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Twitter Launches Five-Strike System to Ban Users Who Spread Covid-19 Lies

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Austin Beutner, Superintendent of the Los Angeles Unified School District (LAUSD), receives the covid-19 vaccine on March 1, 2021 in Inglewood, California.
Austin Beutner, Superintendent of the Los Angeles Unified School District (LAUSD), receives the covid-19 vaccine on March 1, 2021 in Inglewood, California.
Photo: Patrick T. Fallon (Getty Images)

Twitter will ban users who spread misinformation about the coronavirus pandemic and covid-19 vaccines under a new five-strike system, according to a new blog post from the social media company. Twitter bans all medical information that’s “demonstrably false or misleading and may lead to significant risk of harm.”

“Through the use of the strike system, we hope to educate people on why certain content breaks our rules so they have the opportunity to further consider their behavior and their impact on the public conversation,” Twitter’s Safety Team wrote on Monday.


“Individuals will be notified directly when a label or required Tweet removal results in additional account-level enforcement. Repeated violations of the COVID-19 policy are enforced against on the basis of the number of strikes an account has accrued for violations of the policy,” the blog post continued.

Twitter’s five-strike policy will be enforced starting today, as the company explains:

  • One strike: no account-level action
  • Two strikes: 12-hour account lock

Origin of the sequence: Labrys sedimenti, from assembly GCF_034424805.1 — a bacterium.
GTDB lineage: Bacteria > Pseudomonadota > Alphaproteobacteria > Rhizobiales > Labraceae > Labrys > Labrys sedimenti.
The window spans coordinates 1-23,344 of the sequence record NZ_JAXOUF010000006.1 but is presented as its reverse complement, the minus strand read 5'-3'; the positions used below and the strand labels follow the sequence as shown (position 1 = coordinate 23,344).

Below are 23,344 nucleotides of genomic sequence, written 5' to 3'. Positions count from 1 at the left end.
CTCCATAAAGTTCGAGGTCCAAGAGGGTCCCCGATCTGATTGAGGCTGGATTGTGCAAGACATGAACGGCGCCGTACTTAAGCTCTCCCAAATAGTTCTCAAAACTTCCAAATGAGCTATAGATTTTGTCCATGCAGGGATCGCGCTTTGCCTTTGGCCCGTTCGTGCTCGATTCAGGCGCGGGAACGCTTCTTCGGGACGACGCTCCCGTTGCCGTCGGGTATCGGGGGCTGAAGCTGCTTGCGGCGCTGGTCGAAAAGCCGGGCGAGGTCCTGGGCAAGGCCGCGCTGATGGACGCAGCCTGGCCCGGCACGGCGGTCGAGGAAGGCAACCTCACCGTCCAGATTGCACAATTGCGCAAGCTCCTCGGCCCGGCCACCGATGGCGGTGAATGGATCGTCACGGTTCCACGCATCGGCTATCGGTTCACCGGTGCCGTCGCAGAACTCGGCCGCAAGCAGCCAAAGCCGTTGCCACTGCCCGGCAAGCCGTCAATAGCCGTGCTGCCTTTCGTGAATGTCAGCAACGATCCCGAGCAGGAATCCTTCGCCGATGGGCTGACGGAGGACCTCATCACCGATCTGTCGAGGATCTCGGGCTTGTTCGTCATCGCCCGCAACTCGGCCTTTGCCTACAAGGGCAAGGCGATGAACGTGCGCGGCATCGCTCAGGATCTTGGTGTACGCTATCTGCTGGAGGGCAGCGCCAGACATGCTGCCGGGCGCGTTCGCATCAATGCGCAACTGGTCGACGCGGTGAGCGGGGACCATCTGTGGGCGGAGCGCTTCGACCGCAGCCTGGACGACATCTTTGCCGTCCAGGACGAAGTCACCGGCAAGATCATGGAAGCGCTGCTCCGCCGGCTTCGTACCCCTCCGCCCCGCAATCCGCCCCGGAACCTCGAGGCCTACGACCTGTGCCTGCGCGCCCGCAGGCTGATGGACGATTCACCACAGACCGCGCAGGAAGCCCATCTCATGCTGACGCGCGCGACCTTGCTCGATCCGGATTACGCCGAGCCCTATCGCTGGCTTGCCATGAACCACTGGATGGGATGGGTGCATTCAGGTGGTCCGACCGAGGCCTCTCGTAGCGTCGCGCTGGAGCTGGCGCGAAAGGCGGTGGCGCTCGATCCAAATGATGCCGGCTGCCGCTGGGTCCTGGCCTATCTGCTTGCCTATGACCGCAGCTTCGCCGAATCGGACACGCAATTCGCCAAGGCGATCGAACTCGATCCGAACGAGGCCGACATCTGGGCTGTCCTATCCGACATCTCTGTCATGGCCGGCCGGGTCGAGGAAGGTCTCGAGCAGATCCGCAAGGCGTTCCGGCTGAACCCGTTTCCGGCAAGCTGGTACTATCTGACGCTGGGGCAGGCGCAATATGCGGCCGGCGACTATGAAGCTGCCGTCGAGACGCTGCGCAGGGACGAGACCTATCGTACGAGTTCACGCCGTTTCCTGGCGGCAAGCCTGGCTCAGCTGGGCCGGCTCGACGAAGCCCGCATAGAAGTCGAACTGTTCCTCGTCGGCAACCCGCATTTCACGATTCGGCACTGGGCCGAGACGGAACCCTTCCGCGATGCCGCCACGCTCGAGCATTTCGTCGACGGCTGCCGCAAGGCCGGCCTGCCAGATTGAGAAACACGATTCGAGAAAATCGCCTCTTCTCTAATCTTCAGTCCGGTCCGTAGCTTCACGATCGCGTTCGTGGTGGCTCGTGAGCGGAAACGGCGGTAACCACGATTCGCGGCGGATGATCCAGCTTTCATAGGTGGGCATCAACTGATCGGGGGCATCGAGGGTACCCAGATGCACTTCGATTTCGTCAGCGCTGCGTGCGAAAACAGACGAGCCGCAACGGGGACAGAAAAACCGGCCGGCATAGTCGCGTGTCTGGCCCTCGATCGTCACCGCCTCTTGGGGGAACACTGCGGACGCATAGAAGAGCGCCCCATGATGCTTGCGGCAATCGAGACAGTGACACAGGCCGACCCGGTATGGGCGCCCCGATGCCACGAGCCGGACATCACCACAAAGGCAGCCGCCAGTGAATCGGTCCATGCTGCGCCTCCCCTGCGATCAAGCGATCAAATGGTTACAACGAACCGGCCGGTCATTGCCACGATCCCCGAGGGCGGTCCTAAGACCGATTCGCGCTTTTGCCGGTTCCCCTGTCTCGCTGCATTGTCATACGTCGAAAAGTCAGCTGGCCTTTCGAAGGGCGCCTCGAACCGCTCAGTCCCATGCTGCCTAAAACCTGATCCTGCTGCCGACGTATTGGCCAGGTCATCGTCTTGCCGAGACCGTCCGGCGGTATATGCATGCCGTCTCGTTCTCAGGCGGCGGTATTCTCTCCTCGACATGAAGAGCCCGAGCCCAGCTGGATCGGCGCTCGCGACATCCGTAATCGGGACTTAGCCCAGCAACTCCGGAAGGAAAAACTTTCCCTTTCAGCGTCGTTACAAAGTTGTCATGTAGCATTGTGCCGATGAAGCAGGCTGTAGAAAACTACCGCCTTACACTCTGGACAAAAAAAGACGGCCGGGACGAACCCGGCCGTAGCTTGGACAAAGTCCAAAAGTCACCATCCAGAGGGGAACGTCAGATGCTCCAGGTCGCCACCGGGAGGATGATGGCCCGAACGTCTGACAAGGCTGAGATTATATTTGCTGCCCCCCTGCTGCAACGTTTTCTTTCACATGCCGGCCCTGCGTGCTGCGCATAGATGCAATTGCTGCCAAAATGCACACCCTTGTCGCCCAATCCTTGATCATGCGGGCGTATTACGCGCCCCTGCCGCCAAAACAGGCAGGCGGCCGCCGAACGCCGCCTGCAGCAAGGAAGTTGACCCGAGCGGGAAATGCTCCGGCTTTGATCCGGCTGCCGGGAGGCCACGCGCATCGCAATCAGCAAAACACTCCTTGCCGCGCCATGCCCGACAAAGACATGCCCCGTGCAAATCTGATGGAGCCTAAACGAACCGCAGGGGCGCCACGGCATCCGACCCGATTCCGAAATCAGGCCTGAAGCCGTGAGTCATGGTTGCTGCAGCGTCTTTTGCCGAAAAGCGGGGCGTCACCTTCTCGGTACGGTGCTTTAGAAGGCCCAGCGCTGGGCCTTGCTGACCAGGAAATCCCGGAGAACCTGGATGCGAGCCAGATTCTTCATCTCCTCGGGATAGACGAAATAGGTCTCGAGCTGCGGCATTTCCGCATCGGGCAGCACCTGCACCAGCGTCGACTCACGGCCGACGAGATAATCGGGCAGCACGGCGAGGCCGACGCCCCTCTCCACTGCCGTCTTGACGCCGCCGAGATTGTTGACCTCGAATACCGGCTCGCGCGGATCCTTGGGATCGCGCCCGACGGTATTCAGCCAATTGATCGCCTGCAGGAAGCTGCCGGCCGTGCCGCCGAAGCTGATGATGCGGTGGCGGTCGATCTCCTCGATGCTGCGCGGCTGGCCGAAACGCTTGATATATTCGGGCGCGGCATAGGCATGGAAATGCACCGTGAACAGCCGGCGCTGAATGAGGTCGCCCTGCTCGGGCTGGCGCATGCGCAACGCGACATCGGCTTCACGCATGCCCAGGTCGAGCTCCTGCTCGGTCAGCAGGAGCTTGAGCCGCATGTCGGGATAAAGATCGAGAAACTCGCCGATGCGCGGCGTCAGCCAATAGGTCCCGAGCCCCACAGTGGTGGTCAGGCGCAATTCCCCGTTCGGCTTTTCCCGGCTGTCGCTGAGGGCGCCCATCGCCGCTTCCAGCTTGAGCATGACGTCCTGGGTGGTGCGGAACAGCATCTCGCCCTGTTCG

• Three strikes: 12-hour account lock
  • Four strikes: 7-day account lock
  • Five or more strikes: permanent suspension

Twitter’s new five-strike policy comes after the company announced in December that it would be taking new actions to “protect the public conversation” around covid-19, a disease that has infected over 28.6 million Americans and killed more than 516,000, according to Johns Hopkins University.


Twitter says it’s removed over 8,400 tweets with covid-19 misinformation since December and the company will be using both human moderators and machines to track tweets that violate the Twitter rules.

“Machine-learning and automated language processing takes time to be effective. As such, we will begin with English-language content first and use this same process as we work to expand to other languages and cultural contexts over time,” Twitter said in its blog post Monday.

Systems of “strikes” have been used by platforms like YouTube as a way to regulate behavior by making sure that people understand what rules they’ve broken and are given fair warning before they’re banished forever.

One of the major criticisms of Facebook and Twitter over the years has been the lack of transparency around why certain users have been banned and others have not. For instance, David Duke, a former Grand Wizard of the KKK, was allowed to stay on the platform for 11 years before he was finally banned. And it’s not clear what finally did it.


Vaccines are currently being rolled out to millions of Americans, raising hopes that life will soon return to normal, or some version of normal that resembles something like the year 2019, before the pandemic hit. Roughly 15% of Americans have received at least one dose of the covid-19 vaccine, according to NPR, a tremendously positive sign for the future.

Will Twitter roll out something like a five-strikes policy for other infractions beyond covid-19 misinformation? That part is unclear. But, if you ask us, it’s a great idea.